The Transport Secretary said the Egyptian authorities had been supportive in satisfying British concerns over security. He confirmed that the UK had received "evidence that it could well have been a bomb" that brought down the Russian Metrojet Airbus A321, but added: "We are wanting to see the inquiry come to fruition."

President Vladimir Putin told David Cameron in a phone call on Thursday that all countries should wait for the completion of the Russian-Egyptian investigation before reaching conclusions on the cause of the crash.

Announcing the resumption of flights from the popular Red Sea beach resort, Downing Street said: "Our utmost priority is to make sure we have all the right measures in place to ensure that British citizens can return safely to the UK.

"The Prime Minister held talks on the situation with President (Abdel Fatah) Sisi and, following further discussions with the airlines and the Egyptians, we have agreed on a package of additional security measures that is being put in place rapidly.

"The additional security measures will include permitting passengers to carry hand baggage only and transporting hold luggage separately."

Outbound flights from the UK to Sharm el-Sheikh remain suspended and the Foreign Office continues to advise against all but essential travel by air to or from the airport, but the UK is continuing to work with Egypt to get back to normal service "as soon as possible", said Number 10.

EasyJet, Thomson Airways, British Airways, Thomas Cook and Monarch all announced they will operate to the UK on Friday, including a number of "rescue flights".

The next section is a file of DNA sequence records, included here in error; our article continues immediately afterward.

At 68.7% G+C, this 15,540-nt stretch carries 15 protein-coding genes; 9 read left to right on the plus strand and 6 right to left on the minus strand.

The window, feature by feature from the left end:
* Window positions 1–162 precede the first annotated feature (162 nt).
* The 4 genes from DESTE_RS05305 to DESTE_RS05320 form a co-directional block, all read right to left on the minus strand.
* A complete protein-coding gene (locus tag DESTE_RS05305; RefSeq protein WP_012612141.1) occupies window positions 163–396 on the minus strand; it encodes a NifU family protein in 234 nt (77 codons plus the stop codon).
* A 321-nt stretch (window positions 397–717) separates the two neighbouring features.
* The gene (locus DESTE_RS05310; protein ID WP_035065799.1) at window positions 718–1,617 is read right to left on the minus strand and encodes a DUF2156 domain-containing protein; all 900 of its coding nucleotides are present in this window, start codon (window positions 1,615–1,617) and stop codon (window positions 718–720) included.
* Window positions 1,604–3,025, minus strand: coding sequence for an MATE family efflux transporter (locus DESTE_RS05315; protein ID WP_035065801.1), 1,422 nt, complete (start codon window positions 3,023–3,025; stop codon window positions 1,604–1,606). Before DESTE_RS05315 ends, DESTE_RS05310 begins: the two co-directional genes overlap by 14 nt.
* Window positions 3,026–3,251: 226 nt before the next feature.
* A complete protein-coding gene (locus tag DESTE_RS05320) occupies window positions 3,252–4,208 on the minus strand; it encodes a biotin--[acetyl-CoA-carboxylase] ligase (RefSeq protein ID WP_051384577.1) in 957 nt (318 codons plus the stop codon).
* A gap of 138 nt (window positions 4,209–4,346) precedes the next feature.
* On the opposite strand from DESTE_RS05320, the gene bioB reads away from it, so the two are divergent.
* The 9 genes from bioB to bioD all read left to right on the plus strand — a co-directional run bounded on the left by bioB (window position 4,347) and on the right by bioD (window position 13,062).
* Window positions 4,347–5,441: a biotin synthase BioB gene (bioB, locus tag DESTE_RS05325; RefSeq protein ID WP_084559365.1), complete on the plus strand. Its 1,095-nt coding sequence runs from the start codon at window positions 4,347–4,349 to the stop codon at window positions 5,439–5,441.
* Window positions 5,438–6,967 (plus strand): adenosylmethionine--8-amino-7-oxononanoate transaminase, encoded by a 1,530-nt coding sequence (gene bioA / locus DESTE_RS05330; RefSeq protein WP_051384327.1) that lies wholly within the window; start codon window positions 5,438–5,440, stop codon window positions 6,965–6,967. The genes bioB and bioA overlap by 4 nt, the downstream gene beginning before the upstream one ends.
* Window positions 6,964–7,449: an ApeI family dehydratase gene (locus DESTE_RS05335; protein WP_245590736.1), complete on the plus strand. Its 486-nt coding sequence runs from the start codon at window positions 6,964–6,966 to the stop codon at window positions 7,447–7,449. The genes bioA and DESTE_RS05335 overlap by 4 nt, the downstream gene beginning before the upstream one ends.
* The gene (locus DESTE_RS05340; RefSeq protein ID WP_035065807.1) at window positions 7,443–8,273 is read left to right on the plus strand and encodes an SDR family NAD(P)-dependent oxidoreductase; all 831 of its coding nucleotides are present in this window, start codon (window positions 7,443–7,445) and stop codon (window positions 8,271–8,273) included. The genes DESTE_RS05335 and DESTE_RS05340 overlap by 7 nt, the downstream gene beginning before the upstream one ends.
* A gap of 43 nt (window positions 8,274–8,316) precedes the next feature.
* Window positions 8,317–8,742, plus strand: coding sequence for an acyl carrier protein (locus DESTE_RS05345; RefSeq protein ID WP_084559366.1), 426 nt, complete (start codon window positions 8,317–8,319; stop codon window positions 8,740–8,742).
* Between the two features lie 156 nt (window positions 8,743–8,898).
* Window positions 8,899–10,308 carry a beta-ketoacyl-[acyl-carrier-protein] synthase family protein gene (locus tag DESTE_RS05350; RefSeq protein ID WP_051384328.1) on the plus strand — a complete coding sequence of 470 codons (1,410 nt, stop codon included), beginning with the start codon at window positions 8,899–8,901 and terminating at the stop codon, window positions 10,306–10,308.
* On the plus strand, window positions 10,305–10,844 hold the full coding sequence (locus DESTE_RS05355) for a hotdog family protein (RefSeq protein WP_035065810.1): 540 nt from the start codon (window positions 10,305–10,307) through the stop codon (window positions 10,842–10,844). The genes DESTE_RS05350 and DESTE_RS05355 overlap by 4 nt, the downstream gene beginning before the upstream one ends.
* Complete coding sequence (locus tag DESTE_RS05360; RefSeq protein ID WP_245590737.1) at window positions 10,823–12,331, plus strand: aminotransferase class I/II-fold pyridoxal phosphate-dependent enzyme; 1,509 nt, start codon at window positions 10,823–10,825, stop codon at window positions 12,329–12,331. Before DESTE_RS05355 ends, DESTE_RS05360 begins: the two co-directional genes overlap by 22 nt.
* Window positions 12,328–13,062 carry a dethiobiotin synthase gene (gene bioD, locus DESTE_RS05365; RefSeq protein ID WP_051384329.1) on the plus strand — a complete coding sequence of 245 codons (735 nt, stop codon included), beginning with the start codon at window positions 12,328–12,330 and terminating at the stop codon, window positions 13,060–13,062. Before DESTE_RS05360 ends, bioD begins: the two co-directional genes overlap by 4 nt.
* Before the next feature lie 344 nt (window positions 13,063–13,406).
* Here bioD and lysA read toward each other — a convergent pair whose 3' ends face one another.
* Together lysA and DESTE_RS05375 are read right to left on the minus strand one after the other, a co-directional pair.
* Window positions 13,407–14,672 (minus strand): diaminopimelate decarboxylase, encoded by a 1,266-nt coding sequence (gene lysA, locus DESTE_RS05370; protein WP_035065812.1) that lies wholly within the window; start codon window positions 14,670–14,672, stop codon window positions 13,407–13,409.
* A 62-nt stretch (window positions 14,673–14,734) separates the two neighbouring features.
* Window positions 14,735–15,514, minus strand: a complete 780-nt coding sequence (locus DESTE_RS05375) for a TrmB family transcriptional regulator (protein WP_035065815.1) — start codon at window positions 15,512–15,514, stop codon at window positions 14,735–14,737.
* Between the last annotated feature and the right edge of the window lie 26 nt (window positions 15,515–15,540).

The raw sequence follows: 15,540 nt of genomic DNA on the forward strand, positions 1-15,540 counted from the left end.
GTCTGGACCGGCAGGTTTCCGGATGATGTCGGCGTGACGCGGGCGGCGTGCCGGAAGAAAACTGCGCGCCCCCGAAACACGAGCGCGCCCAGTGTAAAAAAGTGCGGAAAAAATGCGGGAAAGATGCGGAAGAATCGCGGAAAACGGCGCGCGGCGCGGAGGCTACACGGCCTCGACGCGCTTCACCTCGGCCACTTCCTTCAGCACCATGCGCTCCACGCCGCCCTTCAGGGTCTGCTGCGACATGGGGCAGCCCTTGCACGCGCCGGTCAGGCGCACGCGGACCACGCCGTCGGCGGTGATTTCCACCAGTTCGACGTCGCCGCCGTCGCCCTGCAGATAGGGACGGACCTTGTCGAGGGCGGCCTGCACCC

Mr McLoughlin said hold luggage was "one of the big concerns" about security. The restrictions mean that anything that cannot be taken into the aircraft cabin will have to be transported back to the UK separately.

The Association of British Travel Agents (Abta) advised holidaymakers to contact their airlines about travel arrangements.

"As a result of the current situation, holidaymakers travelling from Sharm el-Sheikh airport will have to follow certain special procedures as set out by the Government, including restrictions on taking hold luggage and the size of hand luggage," a spokesman said.

"Whilst it is appreciated this may cause some inconvenience, these procedures are being implemented for the security and safety of passengers and it is important that passengers follow their airline's requirements."

Mr McLouglin declined to comment on the credibility of claims by Islamic State militants in the Sinai Peninsula that they were responsible for bringing down the Russian plane.